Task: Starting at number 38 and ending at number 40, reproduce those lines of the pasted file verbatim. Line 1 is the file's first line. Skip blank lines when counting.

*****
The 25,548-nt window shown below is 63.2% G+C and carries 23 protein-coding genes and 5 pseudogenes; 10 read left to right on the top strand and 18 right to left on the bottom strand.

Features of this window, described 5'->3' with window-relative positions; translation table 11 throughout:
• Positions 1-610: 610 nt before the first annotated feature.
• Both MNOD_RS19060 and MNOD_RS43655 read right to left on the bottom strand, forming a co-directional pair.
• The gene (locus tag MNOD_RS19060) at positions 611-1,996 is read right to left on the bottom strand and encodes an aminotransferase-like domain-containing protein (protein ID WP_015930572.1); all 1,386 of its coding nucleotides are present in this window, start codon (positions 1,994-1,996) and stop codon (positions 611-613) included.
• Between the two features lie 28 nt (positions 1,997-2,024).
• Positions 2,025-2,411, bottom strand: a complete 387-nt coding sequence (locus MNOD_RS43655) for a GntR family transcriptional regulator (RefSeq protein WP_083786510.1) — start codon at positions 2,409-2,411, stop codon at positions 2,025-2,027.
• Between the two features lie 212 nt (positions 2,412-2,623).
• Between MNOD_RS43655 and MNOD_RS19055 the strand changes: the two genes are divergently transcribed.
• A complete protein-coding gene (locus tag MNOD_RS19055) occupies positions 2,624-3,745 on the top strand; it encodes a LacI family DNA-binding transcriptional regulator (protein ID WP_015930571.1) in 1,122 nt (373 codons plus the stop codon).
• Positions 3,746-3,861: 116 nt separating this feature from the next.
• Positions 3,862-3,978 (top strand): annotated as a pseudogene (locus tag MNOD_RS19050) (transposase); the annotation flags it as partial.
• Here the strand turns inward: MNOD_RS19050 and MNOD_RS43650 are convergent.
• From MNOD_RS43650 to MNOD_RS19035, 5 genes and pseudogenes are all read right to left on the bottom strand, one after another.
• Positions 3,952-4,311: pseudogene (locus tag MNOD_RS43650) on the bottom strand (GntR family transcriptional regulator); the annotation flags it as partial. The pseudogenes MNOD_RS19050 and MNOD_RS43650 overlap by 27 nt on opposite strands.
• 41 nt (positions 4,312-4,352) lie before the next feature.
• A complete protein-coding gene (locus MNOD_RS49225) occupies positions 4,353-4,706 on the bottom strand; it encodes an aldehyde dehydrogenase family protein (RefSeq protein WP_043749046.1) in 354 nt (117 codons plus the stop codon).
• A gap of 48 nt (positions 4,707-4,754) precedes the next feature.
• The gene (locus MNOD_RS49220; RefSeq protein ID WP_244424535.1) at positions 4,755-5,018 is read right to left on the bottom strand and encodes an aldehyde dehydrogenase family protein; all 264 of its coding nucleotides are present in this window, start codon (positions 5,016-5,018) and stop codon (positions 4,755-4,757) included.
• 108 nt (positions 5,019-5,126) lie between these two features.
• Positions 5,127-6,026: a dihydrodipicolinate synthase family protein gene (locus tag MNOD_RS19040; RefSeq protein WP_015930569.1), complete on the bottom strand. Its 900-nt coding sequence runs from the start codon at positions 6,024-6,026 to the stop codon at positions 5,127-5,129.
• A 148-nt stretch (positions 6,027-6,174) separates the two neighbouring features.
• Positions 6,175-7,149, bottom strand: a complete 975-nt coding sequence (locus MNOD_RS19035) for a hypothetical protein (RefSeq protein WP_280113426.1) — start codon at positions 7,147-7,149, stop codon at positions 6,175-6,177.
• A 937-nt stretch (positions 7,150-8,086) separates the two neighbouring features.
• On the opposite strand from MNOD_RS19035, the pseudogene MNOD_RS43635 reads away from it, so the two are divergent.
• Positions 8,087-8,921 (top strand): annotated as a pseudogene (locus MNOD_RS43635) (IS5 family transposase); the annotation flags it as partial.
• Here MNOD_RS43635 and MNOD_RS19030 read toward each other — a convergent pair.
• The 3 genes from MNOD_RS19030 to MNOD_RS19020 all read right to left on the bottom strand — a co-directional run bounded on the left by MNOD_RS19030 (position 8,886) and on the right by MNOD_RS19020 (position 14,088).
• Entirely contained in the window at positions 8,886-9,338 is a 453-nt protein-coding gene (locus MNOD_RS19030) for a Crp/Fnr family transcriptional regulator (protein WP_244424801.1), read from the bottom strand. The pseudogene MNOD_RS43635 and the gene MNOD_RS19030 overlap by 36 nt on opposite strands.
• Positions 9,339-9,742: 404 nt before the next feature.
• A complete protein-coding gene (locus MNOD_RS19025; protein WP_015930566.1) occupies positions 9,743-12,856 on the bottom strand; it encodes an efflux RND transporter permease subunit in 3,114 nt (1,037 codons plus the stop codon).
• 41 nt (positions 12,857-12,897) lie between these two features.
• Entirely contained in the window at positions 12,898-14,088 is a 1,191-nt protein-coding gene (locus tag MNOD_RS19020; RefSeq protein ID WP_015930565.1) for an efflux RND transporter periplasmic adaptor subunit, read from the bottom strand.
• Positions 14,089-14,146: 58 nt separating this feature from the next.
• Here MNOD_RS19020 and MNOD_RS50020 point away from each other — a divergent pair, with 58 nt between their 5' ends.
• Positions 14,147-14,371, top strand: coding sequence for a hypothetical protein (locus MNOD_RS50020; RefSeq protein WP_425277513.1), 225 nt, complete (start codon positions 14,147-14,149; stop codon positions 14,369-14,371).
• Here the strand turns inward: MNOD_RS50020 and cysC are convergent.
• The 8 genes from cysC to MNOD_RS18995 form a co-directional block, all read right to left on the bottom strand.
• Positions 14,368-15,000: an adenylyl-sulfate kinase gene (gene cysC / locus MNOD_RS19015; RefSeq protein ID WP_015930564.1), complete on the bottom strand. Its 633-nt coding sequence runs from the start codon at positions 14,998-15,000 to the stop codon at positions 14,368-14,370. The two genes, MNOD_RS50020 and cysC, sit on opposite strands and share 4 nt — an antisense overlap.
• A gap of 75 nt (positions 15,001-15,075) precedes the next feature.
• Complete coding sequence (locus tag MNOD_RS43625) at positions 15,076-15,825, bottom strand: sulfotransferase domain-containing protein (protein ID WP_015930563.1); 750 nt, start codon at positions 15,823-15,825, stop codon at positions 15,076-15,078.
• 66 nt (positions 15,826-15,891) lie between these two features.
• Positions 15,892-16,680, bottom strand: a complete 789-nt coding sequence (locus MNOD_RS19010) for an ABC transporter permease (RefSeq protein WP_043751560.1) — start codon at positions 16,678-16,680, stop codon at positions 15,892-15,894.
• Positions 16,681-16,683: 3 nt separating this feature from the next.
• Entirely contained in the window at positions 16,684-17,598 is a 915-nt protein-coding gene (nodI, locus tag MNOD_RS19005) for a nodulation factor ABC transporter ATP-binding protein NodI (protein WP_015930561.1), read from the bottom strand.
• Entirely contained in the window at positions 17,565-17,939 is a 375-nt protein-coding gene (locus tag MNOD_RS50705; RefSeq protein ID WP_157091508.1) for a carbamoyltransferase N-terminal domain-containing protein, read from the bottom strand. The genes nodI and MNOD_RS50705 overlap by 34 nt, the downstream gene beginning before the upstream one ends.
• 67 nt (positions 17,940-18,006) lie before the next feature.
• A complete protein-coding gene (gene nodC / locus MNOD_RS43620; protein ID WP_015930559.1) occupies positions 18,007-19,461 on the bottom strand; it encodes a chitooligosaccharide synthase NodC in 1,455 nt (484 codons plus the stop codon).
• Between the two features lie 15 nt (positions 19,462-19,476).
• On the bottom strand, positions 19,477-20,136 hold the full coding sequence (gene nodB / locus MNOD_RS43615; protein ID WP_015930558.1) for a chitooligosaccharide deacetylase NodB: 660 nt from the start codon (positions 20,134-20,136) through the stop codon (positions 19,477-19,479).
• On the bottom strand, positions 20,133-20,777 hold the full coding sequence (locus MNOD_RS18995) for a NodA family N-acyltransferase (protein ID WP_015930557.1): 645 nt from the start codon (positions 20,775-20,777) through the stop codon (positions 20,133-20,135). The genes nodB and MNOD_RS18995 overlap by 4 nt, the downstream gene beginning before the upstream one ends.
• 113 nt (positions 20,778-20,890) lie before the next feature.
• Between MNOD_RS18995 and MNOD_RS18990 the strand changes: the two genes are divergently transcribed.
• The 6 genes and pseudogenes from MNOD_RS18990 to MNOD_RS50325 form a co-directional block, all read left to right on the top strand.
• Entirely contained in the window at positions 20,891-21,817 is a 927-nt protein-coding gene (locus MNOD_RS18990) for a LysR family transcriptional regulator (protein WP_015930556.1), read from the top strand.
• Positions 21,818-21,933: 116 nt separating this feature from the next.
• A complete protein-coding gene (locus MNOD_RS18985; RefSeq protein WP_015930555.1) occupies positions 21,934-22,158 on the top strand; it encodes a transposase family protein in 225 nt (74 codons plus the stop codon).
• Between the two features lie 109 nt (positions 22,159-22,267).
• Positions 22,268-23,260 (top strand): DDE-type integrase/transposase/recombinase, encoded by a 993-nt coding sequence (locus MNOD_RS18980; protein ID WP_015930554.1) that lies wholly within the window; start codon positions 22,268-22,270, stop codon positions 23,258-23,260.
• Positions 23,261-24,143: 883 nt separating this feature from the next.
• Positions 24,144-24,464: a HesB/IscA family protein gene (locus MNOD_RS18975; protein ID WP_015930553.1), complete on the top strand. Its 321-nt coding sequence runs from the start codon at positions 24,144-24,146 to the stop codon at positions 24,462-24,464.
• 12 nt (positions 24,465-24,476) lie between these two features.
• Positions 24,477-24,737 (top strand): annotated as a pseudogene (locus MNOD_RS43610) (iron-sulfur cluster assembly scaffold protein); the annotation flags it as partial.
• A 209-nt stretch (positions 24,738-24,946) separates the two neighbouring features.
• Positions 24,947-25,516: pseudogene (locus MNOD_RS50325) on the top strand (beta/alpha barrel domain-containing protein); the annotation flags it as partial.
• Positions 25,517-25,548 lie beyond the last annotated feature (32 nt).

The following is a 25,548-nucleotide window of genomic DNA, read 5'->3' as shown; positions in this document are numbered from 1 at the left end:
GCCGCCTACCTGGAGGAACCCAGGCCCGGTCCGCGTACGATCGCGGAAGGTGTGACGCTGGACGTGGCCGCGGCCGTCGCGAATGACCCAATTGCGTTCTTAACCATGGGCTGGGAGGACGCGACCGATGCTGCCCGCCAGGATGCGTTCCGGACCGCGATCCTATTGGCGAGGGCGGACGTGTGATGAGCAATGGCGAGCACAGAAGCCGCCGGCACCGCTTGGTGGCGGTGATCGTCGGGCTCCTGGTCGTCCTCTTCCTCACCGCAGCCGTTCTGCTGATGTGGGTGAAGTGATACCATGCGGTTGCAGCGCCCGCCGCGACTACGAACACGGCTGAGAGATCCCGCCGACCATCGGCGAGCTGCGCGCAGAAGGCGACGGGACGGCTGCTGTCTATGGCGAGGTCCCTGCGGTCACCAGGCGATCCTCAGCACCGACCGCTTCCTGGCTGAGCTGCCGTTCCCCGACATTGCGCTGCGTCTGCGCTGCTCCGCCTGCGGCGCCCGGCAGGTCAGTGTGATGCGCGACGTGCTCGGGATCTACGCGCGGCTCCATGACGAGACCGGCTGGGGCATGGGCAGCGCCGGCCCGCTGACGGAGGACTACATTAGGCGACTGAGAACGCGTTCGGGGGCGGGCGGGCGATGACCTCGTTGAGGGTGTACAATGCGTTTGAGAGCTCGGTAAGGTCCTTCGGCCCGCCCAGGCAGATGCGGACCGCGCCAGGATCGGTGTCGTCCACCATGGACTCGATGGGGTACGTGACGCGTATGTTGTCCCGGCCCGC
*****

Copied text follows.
• The 8 genes from cysC to MNOD_RS18995 form a co-directional block, all read right to left on the bottom strand.
• Positions 14,368-15,000: an adenylyl-sulfate kinase gene (gene cysC / locus MNOD_RS19015; RefSeq protein ID WP_015930564.1), complete on the bottom strand. Its 633-nt coding sequence runs from the start codon at positions 14,998-15,000 to the stop codon at positions 14,368-14,370. The two genes, MNOD_RS50020 and cysC, sit on opposite strands and share 4 nt — an antisense overlap.
• A gap of 75 nt (positions 15,001-15,075) precedes the next feature.